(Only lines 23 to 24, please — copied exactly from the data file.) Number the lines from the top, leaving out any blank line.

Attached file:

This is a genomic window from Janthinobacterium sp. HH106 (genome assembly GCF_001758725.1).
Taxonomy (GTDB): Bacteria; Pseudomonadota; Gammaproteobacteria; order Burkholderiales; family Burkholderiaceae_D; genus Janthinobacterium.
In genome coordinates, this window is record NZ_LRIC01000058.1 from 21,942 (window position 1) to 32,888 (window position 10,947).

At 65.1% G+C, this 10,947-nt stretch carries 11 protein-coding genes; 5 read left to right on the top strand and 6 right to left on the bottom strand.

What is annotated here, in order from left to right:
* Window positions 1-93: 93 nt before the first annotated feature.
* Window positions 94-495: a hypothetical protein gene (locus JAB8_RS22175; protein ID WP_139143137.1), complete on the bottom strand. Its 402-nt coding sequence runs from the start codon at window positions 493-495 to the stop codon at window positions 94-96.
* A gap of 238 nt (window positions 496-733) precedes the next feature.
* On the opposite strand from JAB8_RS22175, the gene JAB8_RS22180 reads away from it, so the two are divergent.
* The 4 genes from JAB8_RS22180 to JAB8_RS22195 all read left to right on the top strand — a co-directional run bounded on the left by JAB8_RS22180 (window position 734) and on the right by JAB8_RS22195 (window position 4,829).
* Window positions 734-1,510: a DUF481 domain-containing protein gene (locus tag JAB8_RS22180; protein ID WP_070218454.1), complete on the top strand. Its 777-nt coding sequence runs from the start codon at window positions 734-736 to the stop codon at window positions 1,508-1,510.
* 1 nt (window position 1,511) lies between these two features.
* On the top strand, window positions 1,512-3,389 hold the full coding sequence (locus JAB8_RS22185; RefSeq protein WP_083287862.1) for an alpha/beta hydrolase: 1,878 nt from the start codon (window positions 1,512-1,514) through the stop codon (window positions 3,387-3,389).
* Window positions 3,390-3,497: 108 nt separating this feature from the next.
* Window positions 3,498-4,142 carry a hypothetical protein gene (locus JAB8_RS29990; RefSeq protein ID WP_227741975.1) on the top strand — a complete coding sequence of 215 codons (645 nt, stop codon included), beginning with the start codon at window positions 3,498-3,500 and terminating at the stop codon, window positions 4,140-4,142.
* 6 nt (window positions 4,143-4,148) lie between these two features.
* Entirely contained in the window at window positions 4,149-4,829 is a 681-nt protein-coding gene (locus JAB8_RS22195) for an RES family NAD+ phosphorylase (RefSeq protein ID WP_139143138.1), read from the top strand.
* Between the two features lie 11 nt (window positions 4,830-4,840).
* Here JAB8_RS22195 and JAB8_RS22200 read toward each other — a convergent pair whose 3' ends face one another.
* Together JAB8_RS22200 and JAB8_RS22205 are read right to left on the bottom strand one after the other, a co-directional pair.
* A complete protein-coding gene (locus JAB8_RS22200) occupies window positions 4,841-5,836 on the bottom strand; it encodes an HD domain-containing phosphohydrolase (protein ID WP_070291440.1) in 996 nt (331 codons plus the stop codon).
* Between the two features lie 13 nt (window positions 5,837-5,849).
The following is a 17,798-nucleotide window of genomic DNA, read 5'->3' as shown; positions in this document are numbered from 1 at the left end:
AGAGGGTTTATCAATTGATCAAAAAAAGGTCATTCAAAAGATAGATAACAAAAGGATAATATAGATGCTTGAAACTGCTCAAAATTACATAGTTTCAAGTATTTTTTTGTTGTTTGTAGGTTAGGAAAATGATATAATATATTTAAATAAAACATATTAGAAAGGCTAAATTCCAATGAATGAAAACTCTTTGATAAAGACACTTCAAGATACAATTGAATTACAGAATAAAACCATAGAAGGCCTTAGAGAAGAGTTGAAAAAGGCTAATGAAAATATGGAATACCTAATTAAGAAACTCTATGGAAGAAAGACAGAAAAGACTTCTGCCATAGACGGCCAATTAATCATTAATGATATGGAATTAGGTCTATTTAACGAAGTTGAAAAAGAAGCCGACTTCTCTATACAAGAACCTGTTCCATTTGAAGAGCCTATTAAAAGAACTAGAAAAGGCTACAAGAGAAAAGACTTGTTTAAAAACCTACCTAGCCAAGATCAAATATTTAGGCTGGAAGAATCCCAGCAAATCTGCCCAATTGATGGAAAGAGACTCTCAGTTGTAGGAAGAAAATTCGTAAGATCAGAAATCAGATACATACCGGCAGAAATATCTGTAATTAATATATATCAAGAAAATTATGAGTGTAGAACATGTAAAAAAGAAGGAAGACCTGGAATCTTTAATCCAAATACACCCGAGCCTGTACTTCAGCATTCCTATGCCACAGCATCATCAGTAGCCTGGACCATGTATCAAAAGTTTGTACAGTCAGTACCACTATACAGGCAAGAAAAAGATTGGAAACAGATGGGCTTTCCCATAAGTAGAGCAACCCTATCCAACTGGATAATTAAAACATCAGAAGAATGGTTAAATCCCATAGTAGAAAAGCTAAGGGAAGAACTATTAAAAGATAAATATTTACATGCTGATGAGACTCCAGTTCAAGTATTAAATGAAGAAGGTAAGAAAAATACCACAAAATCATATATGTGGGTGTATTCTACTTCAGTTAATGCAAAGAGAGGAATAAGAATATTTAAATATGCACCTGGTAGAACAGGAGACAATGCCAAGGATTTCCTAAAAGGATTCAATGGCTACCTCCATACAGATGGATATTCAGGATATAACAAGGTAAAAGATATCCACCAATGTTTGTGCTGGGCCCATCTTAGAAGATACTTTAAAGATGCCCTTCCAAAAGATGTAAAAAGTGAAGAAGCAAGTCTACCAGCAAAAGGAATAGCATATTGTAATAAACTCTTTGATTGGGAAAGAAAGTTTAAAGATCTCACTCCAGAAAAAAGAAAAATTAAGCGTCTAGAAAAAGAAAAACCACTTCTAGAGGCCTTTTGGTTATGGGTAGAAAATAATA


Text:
The following is a 17,798-nucleotide window of genomic DNA, read 5'->3' as shown; positions in this document are numbered from 1 at the left end:
AGAGGGTTTATCAATTGATCAAAAAAAGGTCATTCAAAAGATAGATAACAAAAGGATAATATAGATGCTTGAAACTGCTCAAAATTACATAGTTTCAAGTATTTTTTTGTTGTTTGTAGGTTAGGAAAATGATATAATATATTTAAATAAAACATATTAGAAAGGCTAAATTCCAATGAATGAAAACTCTTTGATAAAGACACTTCAAGATACAATTGAATTACAGAATAAAACCATAGAAGGCCTTAGAGAAGAGTTGAAAAAGGCTAATGAAAATATGGAATACCTAATTAAGAAACTCTATGGAAGAAAGACAGAAAAGACTTCTGCCATAGACGGCCAATTAATCATTAATGATATGGAATTAGGTCTATTTAACGAAGTTGAAAAAGAAGCCGACTTCTCTATACAAGAACCTGTTCCATTTGAAGAGCCTATTAAAAGAACTAGAAAAGGCTACAAGAGAAAAGACTTGTTTAAAAACCTACCTAGCCAAGATCAAATATTTAGGCTGGAAGAATCCCAGCAAATCTGCCCAATTGATGGAAAGAGACTCTCAGTTGTAGGAAGAAAATTCGTAAGATCAGAAATCAGATACATACCGGCAGAAATATCTGTAATTAATATATATCAAGAAAATTATGAGTGTAGAACATGTAAAAAAGAAGGAAGACCTGGAATCTTTAATCCAAATACACCCGAGCCTGTACTTCAGCATTCCTATGCCACAGCATCATCAGTAGCCTGGACCATGTATCAAAAGTTTGTACAGTCAGTACCACTATACAGGCAAGAAAAAGATTGGAAACAGATGGGCTTTCCCATAAGTAGAGCAACCCTATCCAACTGGATAATTAAAACATCAGAAGAATGGTTAAATCCCATAGTAGAAAAGCTAAGGGAAGAACTATTAAAAGATAAATATTTACATGCTGATGAGACTCCAGTTCAAGTATTAAATGAAGAAGGTAAGAAAAATACCACAAAATCATATATGTGGGTGTATTCTACTTCAGTTAATGCAAAGAGAGGAATAAGAATATTTAAATATGCACCTGGTAGAACAGGAGACAATGCCAAGGATTTCCTAAAAGGATTCAATGGCTACCTCCATACAGATGGATATTCAGGATATAACAAGGTAAAAGATATCCACCAATGTTTGTGCTGGGCCCATCTTAGAAGATACTTTAAAGATGCCCTTCCAAAAGATGTAAAAAGTGAAGAAGCAAGTCTACCAGCAAAAGGAATAGCATATTGTAATAAACTCTTTGATTGGGAAAGAAAGTTTAAAGATCTCACTCCAGAAAAAAGAAAAATTAAGCGTCTAGAAAAAGAAAAACCACTTCTAGAGGCCTTTTGGTTATGGGTAGAAAATAATA